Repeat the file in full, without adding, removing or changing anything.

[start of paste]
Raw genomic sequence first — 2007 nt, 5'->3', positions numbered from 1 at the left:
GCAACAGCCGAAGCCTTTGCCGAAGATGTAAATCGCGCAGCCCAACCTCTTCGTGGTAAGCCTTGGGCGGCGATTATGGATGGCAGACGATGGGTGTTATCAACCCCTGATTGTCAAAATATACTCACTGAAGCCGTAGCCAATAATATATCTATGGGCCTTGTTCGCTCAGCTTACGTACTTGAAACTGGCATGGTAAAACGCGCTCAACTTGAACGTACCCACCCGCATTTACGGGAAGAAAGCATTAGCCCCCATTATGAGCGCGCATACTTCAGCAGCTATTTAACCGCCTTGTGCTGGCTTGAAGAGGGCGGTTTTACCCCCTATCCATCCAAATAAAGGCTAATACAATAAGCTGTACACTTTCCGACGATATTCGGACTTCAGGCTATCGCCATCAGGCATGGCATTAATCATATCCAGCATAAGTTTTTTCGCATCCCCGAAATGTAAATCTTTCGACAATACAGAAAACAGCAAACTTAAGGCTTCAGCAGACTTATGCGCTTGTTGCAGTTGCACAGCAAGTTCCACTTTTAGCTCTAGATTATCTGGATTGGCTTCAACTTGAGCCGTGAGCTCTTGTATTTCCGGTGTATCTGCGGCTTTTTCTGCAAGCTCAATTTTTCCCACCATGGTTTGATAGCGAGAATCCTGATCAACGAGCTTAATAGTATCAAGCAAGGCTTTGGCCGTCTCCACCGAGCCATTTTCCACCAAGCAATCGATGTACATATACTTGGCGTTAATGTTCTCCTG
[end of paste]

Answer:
Raw genomic sequence first — 2007 nt, 5'->3', positions numbered from 1 at the left:
GCAACAGCCGAAGCCTTTGCCGAAGATGTAAATCGCGCAGCCCAACCTCTTCGTGGTAAGCCTTGGGCGGCGATTATGGATGGCAGACGATGGGTGTTATCAACCCCTGATTGTCAAAATATACTCACTGAAGCCGTAGCCAATAATATATCTATGGGCCTTGTTCGCTCAGCTTACGTACTTGAAACTGGCATGGTAAAACGCGCTCAACTTGAACGTACCCACCCGCATTTACGGGAAGAAAGCATTAGCCCCCATTATGAGCGCGCATACTTCAGCAGCTATTTAACCGCCTTGTGCTGGCTTGAAGAGGGCGGTTTTACCCCCTATCCATCCAAATAAAGGCTAATACAATAAGCTGTACACTTTCCGACGATATTCGGACTTCAGGCTATCGCCATCAGGCATGGCATTAATCATATCCAGCATAAGTTTTTTCGCATCCCCGAAATGTAAATCTTTCGACAATACAGAAAACAGCAAACTTAAGGCTTCAGCAGACTTATGCGCTTGTTGCAGTTGCACAGCAAGTTCCACTTTTAGCTCTAGATTATCTGGATTGGCTTCAACTTGAGCCGTGAGCTCTTGTATTTCCGGTGTATCTGCGGCTTTTTCTGCAAGCTCAATTTTTCCCACCATGGTTTGATAGCGAGAATCCTGATCAACGAGCTTAATAGTATCAAGCAAGGCTTTGGCCGTCTCCACCGAGCCATTTTCCACCAAGCAATCGATGTACATATACTTGGCGTTAATGTTCTCCTG